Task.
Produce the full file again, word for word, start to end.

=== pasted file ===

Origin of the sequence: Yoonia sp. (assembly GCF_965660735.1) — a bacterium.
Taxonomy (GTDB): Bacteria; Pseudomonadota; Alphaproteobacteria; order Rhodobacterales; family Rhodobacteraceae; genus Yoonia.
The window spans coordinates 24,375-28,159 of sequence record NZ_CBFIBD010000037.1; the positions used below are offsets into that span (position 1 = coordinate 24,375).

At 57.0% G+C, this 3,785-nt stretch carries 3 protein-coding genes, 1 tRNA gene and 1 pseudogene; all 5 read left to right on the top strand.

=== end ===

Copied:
Origin of the sequence: Yoonia sp. (assembly GCF_965660735.1) — a bacterium.
Taxonomy (GTDB): Bacteria; Pseudomonadota; Alphaproteobacteria; order Rhodobacterales; family Rhodobacteraceae; genus Yoonia.
The window spans coordinates 24,375-28,159 of sequence record NZ_CBFIBD010000037.1; the positions used below are offsets into that span (position 1 = coordinate 24,375).

At 57.0% G+C, this 3,785-nt stretch carries 3 protein-coding genes, 1 tRNA gene and 1 pseudogene; all 5 read left to right on the top strand.